Capital relief trades: Yield hunters chase synthetics as Basel IV looms
Nordic blockbuster furthers synthetic rise; negative connotations linger.
The growth of synthetic securitization as a capital-relief tool is in full evidence, with Nordea closing an €8.4 billion trade in August, the first in Scandinavia, two weeks after a €1 billion deal from Crédit Agricole.
Falling base rates and rising capital requirements are making synthetics ever more popular among European banks and investors, bankers say.
“The market is growing by volume of deals and number of actors, including new specialized investors,” says Pascale Olivié, head of structuring, research and asset allocation at Crédit Agricole CIB’s finance division.
Some investors are so keen they are seeking out deals, says Peter Mason, co-head of EMEA FIG at Barclays, which helped structure the Nordea trade. He mentions a figure of between 25 and 30 such deals within the past 12 to 18 months. “There’s been a meeting of minds, between investors looking for yield, and banks looking for capital relief,” he says.
The European Banking Authority estimates issuance volumes rose by 50% to €60 billion last year. Meanwhile, the European Investment Fund’s head of securitization George Passaris says in 2016 it has already doubled the synthetic deals it has executed. The EIF started guaranteeing junior tranches of SME-backed cash and synthetic deals three years ago.
Getting more precise figures on issuance can be hard, as most deals are sold to a single investor, or (as in the Nordea deal) to a small club with an anchor investor. Crédit Agricole, for example, tailors deals to an investor’s specific requirements in terms of structure and the portfolio, with the investor favoured on the basis of the bank’s confidence in its ability to follow through.
While investors must spend time on due diligence on the data quality and underlying risk, typical yields are between 9% and 12% where all junior and mezzanine tranches are sold, says Passaris. “The risk-reward for investors is quite good in the current context,” agrees Olivié.
In the Nordea deal, a 5% first-loss transfer saw risk-weighting on the portfolio fall from around 45% to 7%, giving a 30 basis points benefit to tier-1 equity. The deal also conformed to a typical length (between five and eight years). It drew inspiration from other European banks, but Nordea wanted a partly Nordic investor base, and needed to satisfy the Swedish financial supervisor.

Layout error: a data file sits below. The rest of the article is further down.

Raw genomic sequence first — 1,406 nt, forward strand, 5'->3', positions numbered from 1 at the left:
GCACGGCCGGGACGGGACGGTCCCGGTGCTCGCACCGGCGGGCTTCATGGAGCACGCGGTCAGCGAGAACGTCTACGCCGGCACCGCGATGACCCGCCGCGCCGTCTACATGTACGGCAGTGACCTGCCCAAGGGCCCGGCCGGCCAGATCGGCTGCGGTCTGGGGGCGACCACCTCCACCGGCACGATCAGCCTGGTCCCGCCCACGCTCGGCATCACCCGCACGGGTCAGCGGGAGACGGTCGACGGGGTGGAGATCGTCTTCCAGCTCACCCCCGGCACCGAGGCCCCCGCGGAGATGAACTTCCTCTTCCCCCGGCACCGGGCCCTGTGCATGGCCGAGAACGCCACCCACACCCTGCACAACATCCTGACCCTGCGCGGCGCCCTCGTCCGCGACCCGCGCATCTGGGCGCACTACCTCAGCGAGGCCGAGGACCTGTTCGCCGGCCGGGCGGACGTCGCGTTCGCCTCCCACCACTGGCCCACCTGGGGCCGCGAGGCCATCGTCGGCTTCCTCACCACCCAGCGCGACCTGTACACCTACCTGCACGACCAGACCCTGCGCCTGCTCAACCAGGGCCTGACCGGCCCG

“It’s been a learning experience for us; now, we’re comfortable that there is an appetite, and we have operational readiness for similar transactions,” says Jonas Backlund, head of credit structuring and execution in Nordea’s treasury and asset liability unit.
Crédit Agricole’s smaller deal involved a 5% first and second-loss transfer and comes after CA CIB closed two similar deals late last year covering a total portfolio of $2 billion. The bank could now do deals over project finance and shipping loans.
Other banks in France, Austria, the UK and Germany have joined the fray, as in HSBC’s $5 billion deal in December, part of its push to cut risk-weighted assets. CaixaBank and Santander launched Spain’s first publicly disclosed synthetic securitizations since the crisis earlier this year (Dutch pension fund PGGM bought the Santander deal, covering €2.3 billion of SME loans).
In synthetics there’s a lack of understanding [in the European Parliament] of the differences between a balance-sheet securitization and arbitrage deals - George Passaris, EIF
Nordea began preparations in early 2015, before news broke of impending regulatory restrictions to internal risk modelling. But so-called Basel IV rules could make the technique even more useful. While European regulations will make holding senior securitization tranches (both cash and synthetic) more punitive on banks’ capital, Olivié notes the weight of standardized risk weighting will be even heavier under Basel IV.
Synthetics are most relevant to corporate lending rather than lower risk assets like mortgages. Banks add that offloading these loans through a cash deal could also indicate a lack of commitment to the client. “We like the concept of risk sharing as it doesn’t interfere with the businesses and client relationships,” says Backlund.
This is also a reason why Rabobank could return to the market after its last synthetic deal in early 2014, according to Jorgen de Vries, head of capital efficiency and secured products in Rabobank’s treasury department.
“The benefit is you still face the client, who does not even notice the risk has been sold,” says de Vries.
Though the Nordea deal contained loans to both large and smaller companies, SMEs help build the granularity the deals require and gain the favour of regulators, which must approve the risk transfer on a deal-by-deal basis.
Regulators have grown more comfortable with the trades as the market has grown, say bankers. EBA advice late in 2015 supported the inclusion of some SME synthetics in the favourable prudential treatment the EU plans to award securitizations it will brand as simple, standardized and transparent, next year.
However, beyond SME deals, Passaris says the tide is still against synthetics. “The term synthetic creates negative connotations among politicians and regulators, because it sounds complex,” he says. “In synthetics there’s a lack of understanding [in the European Parliament] of the differences between a balance-sheet securitization and arbitrage deals.”